I settled down to read Danielle Steel’s Against All Odds with a wave of nostalgia. The American bestselling novelist had been a staple in my late teens, but this was going to be my first Steel in a very long time. I’d set the scene — a big bowl of popcorn, comfy blanket and a big mug of hot cocoa at the ready. I was excited. The premise seemed promising: a widowed mother trying to protect her children from making mistakes in life. It was relatable. Kate Madison could have been my mother, worrying that her progeny might someday go off the rails. I delved in.
First, I have to say that feisty Grandma Lou is hands down the best part of this novel. Easily the strongest character in the book, Lou is almost a sea of tranquillity amid the long string of bad decisions and upheavals that make up the storyline. Stylish owner of vintage clothing store Still Fabulous, Kate may be the novel’s central character, but I found myself waiting for appearances of her delightful globe-trotting septuagenarian mother.
Against All Odds
Author: Danielle Steel
Publisher: Pan Books
Price: Rs 399
The web page for Against All Odds explains that “Kate — loving, supportive and outspoken — can’t keep her children from playing against the odds”, and asks, “Can they be beaten?” Yes, this novel follows the family-in-trouble formula that, according to Wikipedia, has placed Steel among the top five best-selling authors of all time. But there’s something missing: the heightened sense of drama that marked many of the older Danielle Steel novels I had metaphorically inhaled in the past.
One problem is that the “odds” come off as contrived at best, and the writing seems phoned-in. The children make terrible choices; as does Kate herself, albeit briefly. Everyone seems to be intent on being with the wrong person.
Isabelle, the confident lawyer getting over heartbreak, delves into a train wreck of a relationship with client Zach Holbrook, cut-off trust-fund baby who refuses to grow up or get a job or even stop dealing drugs. Her sister, the shy fashion designer Julie, quits her job and moves across the country to be with a husband even her mother thinks is “too good to be true”, and Willie, Kate’s youngest son, appears so little that he’s barely more than a name in the background. Julie’s twin Justin, along with his partner Richard, struggles with the responsibilities of parenthood, but is by far the most sorted of Kate’s offspring. He knows what he wants and, despite a few false starts, gets there in the end.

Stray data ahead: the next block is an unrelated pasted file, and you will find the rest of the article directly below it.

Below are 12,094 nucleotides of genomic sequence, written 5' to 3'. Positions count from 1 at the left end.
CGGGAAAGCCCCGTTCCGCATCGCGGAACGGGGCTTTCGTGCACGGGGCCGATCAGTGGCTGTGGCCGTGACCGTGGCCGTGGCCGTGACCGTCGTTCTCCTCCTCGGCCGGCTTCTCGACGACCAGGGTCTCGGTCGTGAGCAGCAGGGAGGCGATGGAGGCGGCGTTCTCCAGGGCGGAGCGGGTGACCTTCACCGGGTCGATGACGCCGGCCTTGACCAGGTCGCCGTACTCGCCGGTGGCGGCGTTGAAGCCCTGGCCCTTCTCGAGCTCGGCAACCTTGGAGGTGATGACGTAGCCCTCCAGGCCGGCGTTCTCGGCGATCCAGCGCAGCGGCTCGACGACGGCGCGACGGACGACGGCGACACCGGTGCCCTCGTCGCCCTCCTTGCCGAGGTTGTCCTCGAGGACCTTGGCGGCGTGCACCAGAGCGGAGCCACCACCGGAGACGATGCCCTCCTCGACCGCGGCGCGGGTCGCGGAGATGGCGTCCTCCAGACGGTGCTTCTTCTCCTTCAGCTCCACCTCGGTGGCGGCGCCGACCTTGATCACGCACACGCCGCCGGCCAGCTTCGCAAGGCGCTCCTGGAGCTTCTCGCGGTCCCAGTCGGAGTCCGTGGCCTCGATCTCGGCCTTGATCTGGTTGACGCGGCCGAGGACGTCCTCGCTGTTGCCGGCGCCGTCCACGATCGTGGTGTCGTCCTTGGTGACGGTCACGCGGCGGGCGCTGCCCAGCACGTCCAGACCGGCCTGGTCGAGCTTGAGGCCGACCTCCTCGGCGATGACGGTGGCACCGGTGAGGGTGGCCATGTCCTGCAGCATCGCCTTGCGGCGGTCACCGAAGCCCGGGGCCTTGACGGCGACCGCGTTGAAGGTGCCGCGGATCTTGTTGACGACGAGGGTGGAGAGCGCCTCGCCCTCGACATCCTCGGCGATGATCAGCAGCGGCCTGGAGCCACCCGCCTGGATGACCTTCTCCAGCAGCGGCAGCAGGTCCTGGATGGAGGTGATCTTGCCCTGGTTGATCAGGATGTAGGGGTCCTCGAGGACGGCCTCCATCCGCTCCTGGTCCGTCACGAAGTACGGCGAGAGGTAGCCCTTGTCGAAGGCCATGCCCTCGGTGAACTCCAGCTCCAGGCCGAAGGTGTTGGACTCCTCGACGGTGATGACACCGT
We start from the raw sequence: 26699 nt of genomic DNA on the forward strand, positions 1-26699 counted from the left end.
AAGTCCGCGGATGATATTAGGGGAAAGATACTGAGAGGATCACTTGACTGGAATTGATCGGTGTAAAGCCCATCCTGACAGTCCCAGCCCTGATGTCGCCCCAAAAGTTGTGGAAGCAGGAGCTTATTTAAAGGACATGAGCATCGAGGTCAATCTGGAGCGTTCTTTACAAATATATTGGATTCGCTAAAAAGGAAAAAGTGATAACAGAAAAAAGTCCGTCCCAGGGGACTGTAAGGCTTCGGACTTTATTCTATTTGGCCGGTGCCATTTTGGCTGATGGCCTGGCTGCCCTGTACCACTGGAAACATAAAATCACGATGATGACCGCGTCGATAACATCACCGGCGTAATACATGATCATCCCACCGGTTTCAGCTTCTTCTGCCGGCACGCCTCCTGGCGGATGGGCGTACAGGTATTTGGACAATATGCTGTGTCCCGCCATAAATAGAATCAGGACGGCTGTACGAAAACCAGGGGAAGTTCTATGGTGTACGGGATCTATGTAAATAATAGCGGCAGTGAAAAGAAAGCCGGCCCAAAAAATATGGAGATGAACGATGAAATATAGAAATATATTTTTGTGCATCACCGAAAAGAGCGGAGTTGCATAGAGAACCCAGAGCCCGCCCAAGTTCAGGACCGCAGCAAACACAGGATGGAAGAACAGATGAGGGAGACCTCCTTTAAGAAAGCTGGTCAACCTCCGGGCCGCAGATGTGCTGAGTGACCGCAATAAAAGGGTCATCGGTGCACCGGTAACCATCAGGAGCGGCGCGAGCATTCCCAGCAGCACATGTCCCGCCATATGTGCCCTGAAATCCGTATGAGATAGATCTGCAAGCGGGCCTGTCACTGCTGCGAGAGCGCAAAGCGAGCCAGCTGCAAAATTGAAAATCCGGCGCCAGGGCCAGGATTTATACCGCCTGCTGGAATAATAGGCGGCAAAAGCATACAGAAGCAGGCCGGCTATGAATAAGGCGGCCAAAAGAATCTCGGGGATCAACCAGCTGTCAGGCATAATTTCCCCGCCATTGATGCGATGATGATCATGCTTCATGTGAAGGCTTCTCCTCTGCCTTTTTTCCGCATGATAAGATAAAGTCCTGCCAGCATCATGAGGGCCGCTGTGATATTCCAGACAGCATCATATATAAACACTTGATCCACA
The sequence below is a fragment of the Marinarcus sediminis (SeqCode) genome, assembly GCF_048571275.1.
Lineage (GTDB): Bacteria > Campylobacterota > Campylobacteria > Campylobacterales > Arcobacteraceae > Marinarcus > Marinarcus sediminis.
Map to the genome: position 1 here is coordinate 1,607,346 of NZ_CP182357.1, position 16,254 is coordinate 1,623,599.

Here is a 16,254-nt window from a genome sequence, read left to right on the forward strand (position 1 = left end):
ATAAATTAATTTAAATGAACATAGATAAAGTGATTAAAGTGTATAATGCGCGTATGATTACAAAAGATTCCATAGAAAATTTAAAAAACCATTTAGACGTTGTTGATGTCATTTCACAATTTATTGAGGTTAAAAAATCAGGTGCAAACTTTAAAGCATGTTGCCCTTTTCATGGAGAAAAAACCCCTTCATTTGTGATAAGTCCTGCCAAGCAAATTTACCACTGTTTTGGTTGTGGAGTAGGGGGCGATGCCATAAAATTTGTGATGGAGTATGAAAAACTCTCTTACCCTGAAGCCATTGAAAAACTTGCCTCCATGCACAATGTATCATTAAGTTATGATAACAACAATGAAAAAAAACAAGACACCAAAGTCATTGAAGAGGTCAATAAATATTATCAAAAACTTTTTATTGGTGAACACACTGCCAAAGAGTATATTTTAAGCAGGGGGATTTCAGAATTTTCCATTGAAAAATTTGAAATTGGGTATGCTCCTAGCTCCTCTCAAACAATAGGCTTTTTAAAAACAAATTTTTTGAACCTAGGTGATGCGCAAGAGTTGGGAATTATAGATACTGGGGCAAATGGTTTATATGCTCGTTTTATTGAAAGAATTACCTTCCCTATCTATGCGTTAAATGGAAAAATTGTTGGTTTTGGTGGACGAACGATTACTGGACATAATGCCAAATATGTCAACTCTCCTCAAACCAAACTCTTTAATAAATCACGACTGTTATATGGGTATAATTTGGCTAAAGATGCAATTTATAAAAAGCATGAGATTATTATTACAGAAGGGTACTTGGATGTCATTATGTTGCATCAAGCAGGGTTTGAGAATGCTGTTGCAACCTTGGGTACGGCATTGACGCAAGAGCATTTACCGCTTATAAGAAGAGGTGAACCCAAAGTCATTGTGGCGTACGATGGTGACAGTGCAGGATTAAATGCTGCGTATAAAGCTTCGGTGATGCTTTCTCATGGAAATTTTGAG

Kate’s brief dalliance with the (very married, as she later finds out) French Bernard Michel is refreshing since it portrays a woman of a certain age as something more than just a mother and businesswoman.
However, these horrible partners — the deadbeat druggie manchild, the abusive future murderer and the cheat — come off as caricatures rather than rounded characters.
Also, these various tragedies, which should have been horrific, do not seem to overwhelm the characters at any point. In Kate’s case, this could be explained as strength: When her husband died, Kate had four small children and an incomplete education; she had had no time to fall apart. With the others, it just comes off as bland storytelling.
Moreover, the novel takes so long to get going that it seems to suddenly wake up and rush towards a climax, which does not really come. About a third into the book, I realised I was snacking more to get over the tedium, rather than to keep pace with the excitement. I’d begun to skim, rather than read. I plodded on. I had guessed the ending before my popcorn ran out, but still wanted to make sure that the comeuppance in my head matched that on the pages. It did. Kind of.